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Psyc 102, Chapter 4 & 5

by: kaewinn

Psyc 102, Chapter 4 & 5 PSYC 102

LA Tech
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Exam 2 covers Chapter 4 and Chapter 5 Notes are mainly made from required textbook, with additional notes taken from teacher's power point slides, and textbook's online quizzes.
General Psychology
Emily Robin Squyres
Class Notes
Psychology, squyres, louisana tech
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This 16 page Class Notes was uploaded by kaewinn on Wednesday January 13, 2016. The Class Notes belongs to PSYC 102 at Louisiana Tech University taught by Emily Robin Squyres in Fall 2015. Since its upload, it has received 28 views. For similar materials see General Psychology in Psychlogy at Louisiana Tech University.


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Date Created: 01/13/16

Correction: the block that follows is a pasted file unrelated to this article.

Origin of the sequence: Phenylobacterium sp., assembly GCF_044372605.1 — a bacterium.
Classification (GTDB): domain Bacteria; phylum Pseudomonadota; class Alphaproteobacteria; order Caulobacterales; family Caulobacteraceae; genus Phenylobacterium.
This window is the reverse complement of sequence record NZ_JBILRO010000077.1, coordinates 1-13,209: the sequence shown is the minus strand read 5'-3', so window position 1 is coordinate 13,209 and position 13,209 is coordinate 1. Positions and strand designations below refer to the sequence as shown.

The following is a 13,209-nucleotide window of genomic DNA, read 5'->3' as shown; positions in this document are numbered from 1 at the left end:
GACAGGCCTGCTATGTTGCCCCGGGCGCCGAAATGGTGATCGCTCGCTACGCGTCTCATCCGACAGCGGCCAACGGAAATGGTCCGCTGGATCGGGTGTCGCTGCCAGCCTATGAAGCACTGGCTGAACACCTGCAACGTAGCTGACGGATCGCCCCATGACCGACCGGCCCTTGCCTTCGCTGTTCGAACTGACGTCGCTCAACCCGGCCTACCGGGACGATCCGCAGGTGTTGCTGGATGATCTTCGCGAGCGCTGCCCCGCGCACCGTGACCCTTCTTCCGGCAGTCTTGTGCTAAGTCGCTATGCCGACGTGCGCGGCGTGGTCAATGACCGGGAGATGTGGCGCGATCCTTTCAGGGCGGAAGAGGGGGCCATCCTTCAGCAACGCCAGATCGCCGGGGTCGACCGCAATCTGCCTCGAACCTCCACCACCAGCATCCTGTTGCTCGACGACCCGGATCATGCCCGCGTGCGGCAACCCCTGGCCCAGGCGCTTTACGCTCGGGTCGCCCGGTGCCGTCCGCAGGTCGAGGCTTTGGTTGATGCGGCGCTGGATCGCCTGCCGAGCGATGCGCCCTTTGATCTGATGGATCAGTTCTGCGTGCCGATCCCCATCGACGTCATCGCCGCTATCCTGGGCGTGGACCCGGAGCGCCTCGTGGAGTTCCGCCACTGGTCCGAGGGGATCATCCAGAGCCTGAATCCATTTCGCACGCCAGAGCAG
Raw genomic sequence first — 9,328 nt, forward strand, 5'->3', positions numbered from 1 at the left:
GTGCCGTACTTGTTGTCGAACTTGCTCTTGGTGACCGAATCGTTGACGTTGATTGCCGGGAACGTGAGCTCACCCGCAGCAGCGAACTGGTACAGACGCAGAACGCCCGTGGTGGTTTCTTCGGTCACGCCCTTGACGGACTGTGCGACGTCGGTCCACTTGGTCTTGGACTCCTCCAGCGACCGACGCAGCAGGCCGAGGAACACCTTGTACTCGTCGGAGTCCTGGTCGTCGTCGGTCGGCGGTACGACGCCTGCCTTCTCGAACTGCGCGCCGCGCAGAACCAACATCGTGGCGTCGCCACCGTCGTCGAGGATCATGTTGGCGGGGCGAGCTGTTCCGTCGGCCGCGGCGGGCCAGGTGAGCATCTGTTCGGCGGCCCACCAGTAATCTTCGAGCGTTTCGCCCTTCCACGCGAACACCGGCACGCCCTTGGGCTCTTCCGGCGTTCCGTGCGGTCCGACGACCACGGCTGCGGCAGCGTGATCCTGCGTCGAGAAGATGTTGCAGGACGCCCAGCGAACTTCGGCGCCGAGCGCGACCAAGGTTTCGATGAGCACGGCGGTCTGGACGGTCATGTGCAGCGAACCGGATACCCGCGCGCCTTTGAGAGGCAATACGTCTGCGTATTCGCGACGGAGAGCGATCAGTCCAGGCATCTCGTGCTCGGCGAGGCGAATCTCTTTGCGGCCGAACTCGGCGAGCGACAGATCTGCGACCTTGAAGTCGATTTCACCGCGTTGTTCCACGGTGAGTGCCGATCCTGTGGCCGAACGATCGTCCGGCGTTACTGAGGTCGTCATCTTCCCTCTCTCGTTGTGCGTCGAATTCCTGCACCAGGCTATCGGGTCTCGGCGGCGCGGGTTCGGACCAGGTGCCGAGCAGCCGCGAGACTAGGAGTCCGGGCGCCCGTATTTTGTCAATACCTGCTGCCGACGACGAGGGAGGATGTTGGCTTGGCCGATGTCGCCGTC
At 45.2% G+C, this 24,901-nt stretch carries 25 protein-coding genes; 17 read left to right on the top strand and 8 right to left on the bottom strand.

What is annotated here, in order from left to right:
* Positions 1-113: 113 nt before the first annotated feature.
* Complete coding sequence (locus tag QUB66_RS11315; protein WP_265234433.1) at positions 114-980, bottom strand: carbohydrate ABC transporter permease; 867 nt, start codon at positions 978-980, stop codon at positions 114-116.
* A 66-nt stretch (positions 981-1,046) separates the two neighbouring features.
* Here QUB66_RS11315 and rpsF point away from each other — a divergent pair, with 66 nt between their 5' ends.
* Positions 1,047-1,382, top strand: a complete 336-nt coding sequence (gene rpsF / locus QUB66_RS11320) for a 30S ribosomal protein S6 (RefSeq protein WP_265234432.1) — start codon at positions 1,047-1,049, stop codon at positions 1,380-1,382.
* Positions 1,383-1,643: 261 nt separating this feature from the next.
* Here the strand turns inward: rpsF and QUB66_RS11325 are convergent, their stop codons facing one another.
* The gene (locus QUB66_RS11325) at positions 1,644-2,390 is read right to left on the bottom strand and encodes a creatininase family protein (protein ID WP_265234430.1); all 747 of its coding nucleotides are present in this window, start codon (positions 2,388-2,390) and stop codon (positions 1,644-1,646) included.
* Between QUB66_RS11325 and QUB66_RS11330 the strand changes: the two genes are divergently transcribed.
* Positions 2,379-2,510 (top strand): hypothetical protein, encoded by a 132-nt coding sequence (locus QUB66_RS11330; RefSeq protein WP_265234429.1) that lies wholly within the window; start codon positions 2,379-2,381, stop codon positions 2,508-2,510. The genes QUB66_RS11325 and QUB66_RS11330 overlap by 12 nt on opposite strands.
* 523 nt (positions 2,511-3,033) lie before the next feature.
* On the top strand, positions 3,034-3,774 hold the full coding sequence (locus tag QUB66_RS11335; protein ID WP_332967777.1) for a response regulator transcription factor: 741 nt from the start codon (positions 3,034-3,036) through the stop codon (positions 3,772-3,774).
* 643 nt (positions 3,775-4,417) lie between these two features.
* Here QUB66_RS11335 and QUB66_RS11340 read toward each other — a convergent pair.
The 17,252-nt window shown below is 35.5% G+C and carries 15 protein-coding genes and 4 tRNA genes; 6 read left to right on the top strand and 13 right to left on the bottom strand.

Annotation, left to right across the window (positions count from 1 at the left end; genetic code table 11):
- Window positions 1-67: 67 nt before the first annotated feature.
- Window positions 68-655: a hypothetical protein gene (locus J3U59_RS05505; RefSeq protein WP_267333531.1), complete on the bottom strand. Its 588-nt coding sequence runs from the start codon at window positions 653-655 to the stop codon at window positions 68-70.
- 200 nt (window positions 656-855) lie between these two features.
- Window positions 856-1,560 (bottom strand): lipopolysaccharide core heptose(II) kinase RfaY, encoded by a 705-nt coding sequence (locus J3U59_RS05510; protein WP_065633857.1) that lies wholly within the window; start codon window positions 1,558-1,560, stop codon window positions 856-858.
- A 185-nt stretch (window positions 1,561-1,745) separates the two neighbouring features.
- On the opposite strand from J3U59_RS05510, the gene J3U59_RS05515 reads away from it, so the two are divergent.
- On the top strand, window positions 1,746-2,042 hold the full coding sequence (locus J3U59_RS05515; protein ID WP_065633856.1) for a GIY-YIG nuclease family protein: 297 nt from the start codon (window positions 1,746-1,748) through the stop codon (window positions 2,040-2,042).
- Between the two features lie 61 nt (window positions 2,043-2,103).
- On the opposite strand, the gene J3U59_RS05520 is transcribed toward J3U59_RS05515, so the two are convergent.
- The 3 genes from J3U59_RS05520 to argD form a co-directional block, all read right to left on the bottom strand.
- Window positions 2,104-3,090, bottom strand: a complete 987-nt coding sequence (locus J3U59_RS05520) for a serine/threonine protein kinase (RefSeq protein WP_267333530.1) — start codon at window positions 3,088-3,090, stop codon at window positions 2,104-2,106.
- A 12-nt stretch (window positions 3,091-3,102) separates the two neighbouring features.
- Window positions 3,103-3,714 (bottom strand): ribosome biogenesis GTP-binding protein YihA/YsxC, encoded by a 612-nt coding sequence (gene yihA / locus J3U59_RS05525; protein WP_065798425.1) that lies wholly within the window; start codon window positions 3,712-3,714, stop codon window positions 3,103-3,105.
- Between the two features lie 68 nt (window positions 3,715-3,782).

Psychology 102 Chapter 4 – Nature, Nurture, and Human Diversity 4-1 What are chromosomes, DNA, genes, and the human genome? How do behavior geneticists explain our individual differences?  Behavior Geneticists – who study our differences and weigh the effects and the interplay of heredity and environment.  Environment – every nongenetic influence, from prenatal nutrition to the people and things around us.  Chromosome – a coiled chain of DNA o 23 from mom, 23 from dad, 46 total  DNA – (deoxyribonucleic acid) complex molecule containing the genetic information that makes up chromosomes.  Genes – small segments of the giant DNA molecules. When expressed, directs the development of proteins that influence a person’s individual development.  Genes > DNA > Chromosomes  20,000 – 25,000 genes which are either active (expressed) or inactive.  Environmental events “turn on” genes.  When turned on, genes provide the code for creating protein molecules, our body’s building blocks.  Genome – complete instructions for making an organism, consisting of all the genetic material in that organism’s chromosomes.  Human Genome – is the shared genetic profile that distinguishes humans from other species, consisting at an individual level of all the genetic material in an organism’s chromosomes. 4-2 How do twin and adoption studies help us understand the effects and interactions of nature and nurture?  Identical (monozygotic) Twins – develop from a single fertilized egg that splits in two.  Fraternal (dizygotic) Twins – develop from two separate fertilized eggs.  Extraversion – outgoingness  Neuroticism – emotional instability  Separated identical twins: maintain same genes while testing effects of different home environments.  Adoptive families: maintain home environment while studying effects of genetic differences.  Adopted children seem to be more similar to their genetic relatives in personality traits than their environmental relatives.  The environment shared by a family’s children has virtually no discernable impact on their personalities.  Siblings share half of their genes. Have very different combos of genes and may evoke different kinds of parenting.  Sibling relationships ricochet off each other, amplifying their differences.  Parenting has influence on: attitudes, values, manners, politics, and faith.  Religious involvement is genetically influenced. But a pair of adopted kids or identical twins will have more similar religious beliefs if raised together. 4-3 What have psychologists learned about temperament?  Temperament – emotional reactivity and excitability o Difficult – irritable, intense, fidgety, and unpredictable o Easy – cheerful and relaxed, feeding and sleeping on predictable schedules o Slow to warm up – resisting or withdrawing from new people and situations  Genetic effects appears in physiological differences such as heart rate and nervous system activity. 4-4 What is heritability, and how does it relate to individuals and groups?  Heritability – the extent to which variation among individuals can be attributed to their differing genes. o Similar environments = + heritability o Different environments = - heritability  Heritable individual differences does not imply heritable group differences. 4-5 How is molecular genetics research changing our understanding of effects of nature and nurture?  Molecular Genetics – studies the molecular structure and function of genes.  Molecular Behavior Genetics – to find some of the many genes that together orchestrate complex traits such as o body weight, sexual orientation, and impulsivity  Epigenetics – (“in addition to” or “above and beyond” genetics) studies the molecular mechanisms by which environments can trigger or block genetic expression.  Genes are self-regulating. Genes react.  Life experiences lay down o Epigenetic Marks – organic methyl molecules attached to part of a DNA strand.  If a mark instructs the cell to ignore any gene present in that DNA segment, those genes will be “turned off”, preventing the DNA from producing the proteins normally coded by that gene. 4-6 What are some benefits and risks of prenatal genetic testing?  Benefits: how fetus’ genes differ from normal, inspection for rare brain diseases, predict brains or beauty, offspring’s sex  Risks: selective sex determination, selecting vulnerability to a psychological disorder deprives the future of van Goghs, Churchills, and Lincolns, - troubled people all 4-7 How do evolutionary psychologists use natural selection to explain behavior tendencies?  Evolutionary Psychologists – focus mostly on what makes us so much alike as humans. The study of evolution of behavior and the mind, using principles of natural selection.  Natural Selection: o Organisms’ varied offspring compete for survival o Certain biological and behavioral variations increase organisms’ reproductive and survival chances in their particular environment. o Offspring that survive are more likely to pass their genes to ensuing generations. o Thus, over time, population characteristics may change.  Variations arise from: o Mutations – random errors in gene replication o New gene combinations at conception 4-8 How might an evolutionary psychologist explain male-female differences in sexuality and mating preferences?  Women have more a stake. Must conceive and protect a fetus growing inside her body for up to nine months.  Women are limited in how many children they can have between puberty and menopause.  Men prefer women with signs of future fertility (narrow waist and fuller figure; age of peak fertility). Women prefer men with loyal behavior and physical/social power and resources. 4-9 What are the key criticisms of evolutionary explanations of human sexuality, and how do evolutionary psychologists respond?  Social Scripts – culture’s guide to how people should act in certain situations.  Criticisms of evolutionary explanation of human sexuality: o 1) It starts with an effect and works backward to propose an explanation. o 2) Unethical and immoral men could use such explanations to rationalize their behavior toward women. o 3) This explanation may overlook the effects of cultural expectations and socialization.  Evolutionary psychologists respond that understanding our predispositions can help us overcome them.  They recognize the importance of social and cultural influences, but also cite the value of testable predictions based on evolutionary principles.  We are the product of a cascade of interactions between our genetic predispositions and our surrounding environments.  Forget nature versus nurture. Think nature via nurture.  Nature and nurture interact to shape synapses.  To make well-used brain pathways work better, unused connections are “pruned” away. 4-10 How do early experiences modify the brain?  In 14/16 repetitions of this basic experiment, rats in the enriched environment developed significantly more cerebral cortex (relative to the rest of the brain’s tissue) than did those in the impoverished environment. o Results influenced improvements in environments for animals and for children in institutions. 4-11 In what ways do parents and peers shape children’s development?  Selection Effect – kids seek out peers with similar attitudes and interests.  Parents have more influence on: o Education and career path o Cooperation o Self-discipline o Responsibility o Charitableness o Religion & Political Beliefs o Interaction style with authority figures, manners  Peers have more influence on: o Learning cooperation skills o Learning the path to popularity o Choice of music and other recreation o Choice of clothing and other cultural choices o Good and bad habits o Culture, styles, accents, slang, attitudes  Parents exert some influence over peer group culture by choosing their children’s neighborhoods and schools. 4-12 How does culture affect our behavior?  Culture – the behaviors, ideas, attitudes, values, and traditions shared by a group of people and transmitted from one generation to the next.  Preservation of Innovation – culture’s accumulated knowledge to thank for the last century’s 30 year extension of the average human life expectancy.  Division of Labor – culture enables an efficient division of labor.  Norms – rules accepted and expected behavior. 4-13 How do individualist and collectivist cultures differ in their values and goals?  Individualist – a great deal of your identity would remain intact.  Collectivist – experience a greater loss of identity.  Group Identifications – provide a sense of belonging, a set of values, and an assurance of security in collectivist cultures.  Parents raise and protect their children differently depending on the surrounding culture. o Individualistic Culture: self-reliant and independent o Collectivist Culture: compliant and obedient 4-14 How does the meaning of gender differ from the meaning of sex?  Sex – your biological status, defined by your chromosomes and anatomy. o XX chromosomes: female o XY chromosomes: male  Gender – their cultures expectations about what it means to be male or female. 4-15 What are some ways in which males and females tend to be alike and to differ?  Similarities: o Need to survive, reproduce, and avoid predators. o Comparable creativity and intelligence. o Same emotions and longings.  Differences: o Self esteem o Women enter puberty a year earlier, life span 5 years longer. Women express emotion more freely, detect fainter orders o Women have twice the risk of developing depression and anxiety, and 10x of developing an eating disorder. o Man is 4x more likely die by suicide or develop an alcohol use disorder. o “More likely” for men includes autism spectrum disorder, color- blindness, and ADHD. o Aggression, social power, social connectedness  Aggression – any physical or verbal behavior intended to hurt someone physically or emotionally.  Rational Aggression – act of aggression intended to harm a person’s relationship or social standing. 4-16 How do sex hormones influence prenatal and adolescent sexual development, and what is a disorder of sexual development?  Biology does NOT dictate gender, but it can influence it in 2 ways: o Genetically – males and females have differing sex chromosomes o Physiologically – males and females have differing concentrations of sex hormones, which trigger other anatomical differences.  X chromosome – your mother’s contribution  Y chromosome – contribution from your father, making you male.  Testosterone – the principal male hormone that promotes development of male sex organs.  Puberty – two year period of rapid sexual maturation  Primary Sex Characteristics - the reproductive organs and external genitalia, develop dramatically.  Secondary Sex Characteristics – girls develop breasts and larger hips. Boys develop facial hair and their voices deepen. Pubic and underarm hair emerges in both girls and boys.  Spermarche – first ejaculation  Menarche – first menstrual period  Disorder of Sexual Development – an inherited condition that involves unusual development of sex chromosomes and anatomy.  Sex Reassignment Surgery – to create an unambiguous identity for some children with this condition. 4-17 How do gender roles and gender identity differ?  Role – set of expectations (norms) about a social position, defining how those in the position ought to behave.  Gender Role – a set of expected behaviors, attitudes, and traits for males or for females.  Gender Identity – our personal sense of being male, female, or a combination of the two.  Social Learning Theory – assumes that we acquire our gender identity in childhood, by observing and imitating others’ gender-linked behaviors and by being rewarded or punished for acting in certain ways.  Gender Typing – taking on the traditional male or female role.  Androgyny – a blend of male and female roles feels right to them  Transgender – an umbrella term describing people whose gender identity or expression differs from that associated with their birth sex. Comparing one’s personal gender identity with cultural concepts of gender roles produces feelings of confusion and discord. 4-18 What is included in the biopsychosocial approach to development?  The biopsychosocial approach considers all the factors that influence or individual development: biological factors (including evolution and our genes, hormones, and brain), psychological factors (including our experiences, beliefs, feelings, and expectations), and social-cultural factors (including parental and peer influences, cultural individualism or collectivism, and gender norms). Psychology 102 Chapter 5 – Developing Through the Life Span 5-1 What three issues have engaged developmental psychologists?  Developmental Psychology – examines our physical, cognitive, and social development across the life span, with a focus on three major issues: o Nature and nurture: How does genetic inheritance (our nature) interact with our experiences (our nurture) to influence our development? (Ch. 4) o Continuity and stages: What parts of development are gradual and continuous, like riding an escalator? What parts change abruptly in separate stages, like climbing rungs on a ladder? o Stability and change: Which of our traits persist through life? How do we change as we age?  Continuity – those who emphasize learning and experience  Stages – those who emphasize biological maturation  Stage Theory of Development – how do adults and infants differ? Gradual, cumulative growth or in distinct stages? Oak tree from seedling or butterfly from a caterpillar? o Supported by Piaget (cognitive development), Kohlberg (moral development), and Erikson (psychosocial development) o Challenged by findings that change is more gradual and less culturally universal than these theorists supposed.  The idea of stability in personality across the life span is supported by some traits, such as temperament, which exhibits remarkable stability across many years. But we do change in other ways, such as in our social attitudes. 5-2 What is the course of prenatal development, and how do teratogens affect that development?  A woman’s ovary releases a mature egg and one of millions of deposited sperm cells penetrates its wall.  A series of chemical events begin that cause sperm and egg to fuse into a single cell.  Zygotes – fertilized eggs (conception to 2 weeks), rapid cell division  Embryo – (2 weeks through 8 weeks) o Attachment to uterus o Heartbeat beat & cell differentiation o Recognizable body parts o Major body systems o Many of its outer cells become the placenta – life-ink that transfers nutrients and oxygen from mother to embryo  Fetus – (9 weeks to 40 weeks), body systems mature  Teratogens – agents such as viruses and drugs, can damage an embryo or fetus.  Fetal Alcohol Syndrome (FAS) – marked by lifelong physical and mental abnormalities  Prenatal Brain Development: o Embryonic Stage:  Week 3: primitive neural tube of stem cells  Neural stem cells divide and multiply, producing neurons and glial cells  The top of the neural tube gradually thickens into three bulges that develop into the three main brain regions o Fetal Stage:  Month 4: Quickening; hearing begins  Month 6: Brain cells growing in size and complexity  Months 6-9: Rapid brain and body growth, lung development, nerve insulation (myelinization) 5-3 What are some newborn abilities, and how do researchers explore infants’ mental abilities?  Involuntary responses for survival: o Root for a nipple o Sucking: tonguing, swallowing, & breathing  The neural-motor systems are intact and working o These decrease as they mature and acquire voluntary skills.  Habituation – a decrease in responding with repeated stimulation.  Newborn Competencies: Sensory Abilities o Visual Abilities: What do newborns like to look at?  Angles, Circles and bulls eyes, Contrasts: black and white, Eyes & Faces, Primary colors  Maturation – biological growth processes that enable orderly changes in behavior, relatively uninfluenced by experience, decrees many of our commonalities. 5-4 During infancy and childhood, how do the brain and motor sills develop?  Day you were born, you had the most brain cells you would ever have. o Nervous system was immature o After birth. The neural networks enabled you to walk, talk, and remember  Age 3-6, most rapid growth in your frontal lobes, enabled rational planning  The brain’s association areas (thinking, memory, and language) will develop last.  Motor development: rolling over, grasping rattle, sitting without support, crawling, standing while holding on, walking well building tower of cubes, walking up steps.  Babies only 3 months old can learn that kicking moves a mobiles, and they can retain that learning for a month. Infants showed no learning, when a different mobile was replaced.  Motor-skill development: The sequence, but not the timing, is universal. 5-5 From the perspectives of Piaget, Vygotsky, and today’s researchers how does a child’s mind develop?  Cognitive – all the mental activities associated with thinking, knowing, remembering, and communicating.  Children reason differently than adults, in “wildly illogical ways about problems whose solutions are self-evident to adults.”  Schemas – a concept or framework that organizes and interprets information.  Assimilate - interpreting our new experience in terms of our existing schemas  Accommodation – our ability to adapt our current understandings to incorporate new information.  Jean Piaget – the father modern developmental psychology  In Piaget’s view, cognitive development consisted of four major stages – sensorimotor, preoperational, concrete operational, and formal operational.  Sensorimotor Stage – from birth to age 2 o Experiences the world through movement and senses o Develops schemas o Acts intentionally o Object Permanence – awareness that objects continue to exist even when not perceived. o Stranger anxiety  Preoperational Stage – age 6-7 o Able to represent things with words & images  Too young to preform mental operations imagining (such as imagining an action and mentally reversing it). o DOES NOT GRASP Conservation – the principle that quantity remains the same despite changes in shape. o Acquires motor skills o Egocentric – difficulty taking another’s point of view o Theory of Mind – ideas about own and others’ mental states- feelings, perceptions, & thoughts, & behaviors these might predict. o Autism spectrum disorder – have difficulty understanding that one kid’s state f mind differed from their own. o Pretend Play  Concrete Operational Stage – age 7-12 o Think logically about concrete events o Grasping concrete analogies and performing arithmetical operations o Learn how actions “operations” can affect/transom “concrete” objects o Begins to grasp conservation.  Formal Operational – age 12 o Think logically about abstract concepts o Solve nonphysical problems o Potential for mature moral reasoning  Criticisms of Piaget’s Framework: o Can babies think before they talk?  Was Piaget wrong, or is development just more continuous than he thought?  Lev Vygotsky – Russian psychologist o Cognitive development: other views  Learn from interacting with others  Parents and caretakers provide temporary scaffolds enabling children step to higher levels of learning  Continuous process 5-6 What is autism spectrum disorder?  Autism Spectrum Disorder (ASD) – a disorder marked by social deficiencies and repetitive behaviors, have been increasing.  Theory of mind focuses on our ability to understand our own and others’ mental states. Those with autism spectrum disorder struggle with this ability 5-7 How do parent-infant attachment bonds form?  Stranger Anxiety – fear of strangers that infants commonly display  Attachment – bond is a powerful survival impulse that keeps infants close to their caregivers  The Harlows raised monkeys with 2 artificial mothers o A bare wire cylinder with a wooden head and an attached feeding bottle (nutrition) o Cylinder with a bottle but covered with foam rubber and wrapped in terry cloth. o Preference for cloth mother, even while feeding from nourishing mother.  Many birds and other animals have a more rigid attachment process: o Critical Period – optimal period when certain events must take place to facilitate proper development. o Imprinting – the process by which certain animals form strong attachments during early life. 5-8 How have psychologists studied attachment differences, and what have they learned?  Strange situation experiment – behavioral test by Mary Ainsworth to determine a child’s attachment style.  Secure Attachment – bonds easily with caregivers, explores environment independently, when mother leaves, they become distressed, when she returns, they seek contact with her.  Insecure Attachment – marked by anxiety or avoidance of trusting relationships. Clings to or ignore caregivers, reluctant to explore surroundings.  Is attachment style result of parenting or temperament?  Basic Trust – a sense that the world is predictable and reliable. o Erik Erikson’s idea that basic trust is formed in infancy by our experiences with responsive caregivers. 5-9 How does childhood neglect or abuse affect children’s attachment?  Children are very resilient, but those who are severely neglected by their parents, or otherwise prevented from forming attachments at an early age, may be at risk for attachment problems. 5-10 How do children’s self-concepts develop?  Self-Concept – an understanding and assessment of who they are.  15-18 months, children recognize themselves in the mirror.  School age, they can describe their own traits.  8-10 years old, their self-image is stable. 5-11 What are three parenting styles, and how do children’s traits relate to them?  1) Authoritarian – parents are coercive. Impose rules and expect obedience.  2) Permissive – parents are unrestraining. Make few demands and use little punishment. They may be indifferent, unresponsive, or unwilling to set limits.  3) Authoritative – parents are confrontive. Both demanding and responsive. Exert control by setting rules, but especially with older children, they encourage open discussion and allow exceptions. Children with high self- esteem, self-reliant, and socially competent. 5-12 How is adolescence defined, and how do physical changes affect developing teens?  Adolescence – years spent morphing from child to adult – starts with the physical beginnings of sexual maturity and ends with the social achievement of independent adult status.  Puberty – time we mature sexually. Follows a surge of hormones, which may intensify moods and which trigger the bodily changes.  Early versus late maturing. o Boys seem to benefit from “early” maturation. Girls from “late” maturation.  The teenage brain. o The brain’s frontal lobes mature and myelin growth increases during adolescence and the early 20s, enabling improved judgement, impulse control, and long-term planning. 5-13 How did Piaget, Kohlberg, and later researchers describe adolescent cognitive and moral development?  Moral Reasoning – the thinking that occurs as we consider from right and wrong.  Kohlberg’s Levels of Moral Thinking: Level Focus Example Preconventional Morality Self-interest, obey rules “If you save your dying (before 9) to avoid punishment or wife, you’ll be hero.” gain concrete rewards. Conventional Morality Uphold laws and rules to “If you steal the drug for (early adolescence) gain social approval or her, everyone will think maintain social order. you’re a criminal.” Postconventional Morality Actions reflect belief in “People have a right to (adolescence and basic rights and self- live.” beyond) defined ethical principles.  Preconventional Level: guided by external consequences; no internalization of values/rules. o Stage 1: Punishment and Obedience  Being good in order to avoid being punished. o Stage 2: Mutual Benefit  (“That’s not fair!”) Realize that people have different viewpoints.  Conventional Level: guided by conformity to internalized social roles, rules, and expectations. o Stage 3: Interpersonal Expectations  (Being a “good girl/boy”) Act in a good way in order to be viewed as being good. o Stage 4: Law and Order  (“That’s the rule!”) Aware of wider rules of society so behave in a certain way to uphold law and avoid guild.  Postconventional Level: internalized legal & moral principles that protect rights of all members of society. o Stage 5: Legal Principles  (fairness, justice, equality) Issues are not always clear cut o Stage 6: Universal Moral Principles  Set own moral guidelines that we’ll fight for 5-14 What are the social tasks and challenges of adolescence?  Each stage of life has its own psychosocial task, a crisis that needs resolution.  Young children wrestle with issues of trust, then autonomy (independence), then initiative.  “Who am I as an individual?” – Search for Identity  Psychosocial Development Theory – importance of social & cultural influences on personality throughout lie stages. Stage Issue Description of Task Infancy (birth-1) Trust vs mistrust If needs are met, they develop a sense trust Toddlerhood (1-3) Autonomy vs shame & Exercise their will & do doubt things on their own OR doubt own abilities Preschool (3-6) Initiative vs guilt Initiative tasks & carry out plans OR feel guilty about being independent Elementary (6-puberty) Competence vs inferiority Pleasure of applying self OR feel inferior Adolescence (teen-20s) Identity vs role confusion Refining sense of self OR become confused Young Adulthood (20s- Intimacy vs isolation From close relationships 40s) OR socially isolated Middle Adulthood (40s- Generativity vs Contribute to the world 60s) stagnation (family/work) OR lack of purpose Late Adulthood (60s-up) Integrity vs despair Reflecting on life, feel satisfied OR like a failure  Identity – a self-definition that unifies the various selves into a consistent and comfortable sense of who one is.  Social Identity – the “we” aspect of our self-concept; the part of our answer to “Who am I?” that comes from our group memberships.  Intimacy – the ability to form emotionally close relationships. 5-15 How do parents and peers influence adolescents?  During adolescence, a parental influence diminishes and peer influence increases, in part because of the selection effect – the tendency to choose similar other. But adolescents also do adopt their peers’ ways of dressing, acting, and communicating. Parents have more influence in religion, politics, and college and career choices. 5-16 What is emerging adulthood?  Emerging Adulthood – a period from about age 18 to the mid-twenties, when many in Western cultures are no longer adolescents but have not yet achieved full independence as adults. 5-17 What physical changes occur during middle and late adulthood?  Menopause – the time of natural cessation of menstruation; also refer to the biological changes a woman experiences as her ability reproduce declines.  Senescence – a gradual physical decline related to aging o Occurs in everyone and in every body part o The rate of decline is highly variable within and between persons  Crystallized intelligence – our accumulated store of knowledge and verbal skills – tends to increase with age  Fluid intelligence – our ability to reason speedily and abstractly – tends to decrease during late adulthood. 5-18 How does memory change with age?  Cross-Sectional Studies – comparing people of different ages  Longitudinal Studies – restudying people over time  Recall begins to decline, but recognition memory remains strong.  Older adults rely more on time management and memory cues to remember time-based and habitual tasks.  “Terminal decline” describes the cognitive decline in the final few years of life. 5-19 How do neurocognitive disorders and Alzheimer’s disease affect cognitive ability?  Neurocognitive Disorder (NCDs) – (formerly dementia) a series of small strokes, a brain tumor, or alcohol use disorder can progressively damage the brain, causing a mental erosion.  Alzheimer ’s Disease – a neurocognitive disorder marked by neural plaques, often with an onset after age 80, and entailing a progressive decline in memory and other cognitive abilities. 5-20 What themes and influences mark our social journey from early adulthood to death?  Generativity – being productive and supporting future generations.  Freud defined the healthy adult as one who is able to love and to work.  Midlife Transition – a crisis, a time of great struggle, regret, or even feeling struck down by life.  Social Clock – the definition of “the right time” to leave home, get a job, marry, have children, and retire – varies from era to era and culture to culture. 5-21 How does our well-being change across the life span?  Self-confidence tends to strengthen across the life span.  Surveys show that life satisfaction is unrelated to age.  Positive emotions increase after midlife and negative ones decrease.  Challenges: o Decline of muscular strength, reaction times, stamina, sensory keenness, cardiac output, and immune system functioning. o Risk of cognitive decline increases.  Rewards: o Positive feelings tend to grow, negative emotions are less intense, and anger, stress, worry, and social-relationship problems decrease. 5-22 A loved one’s death triggers what range of reactions?  People do not grieve in predictable stages.  Strong expressions of emotion do not purge grief and bereavement therapy is not significantly more effective than grieving without such aid.  Erikson viewed the late adulthood psychosocial task as developing a sense of integrity vs. despair.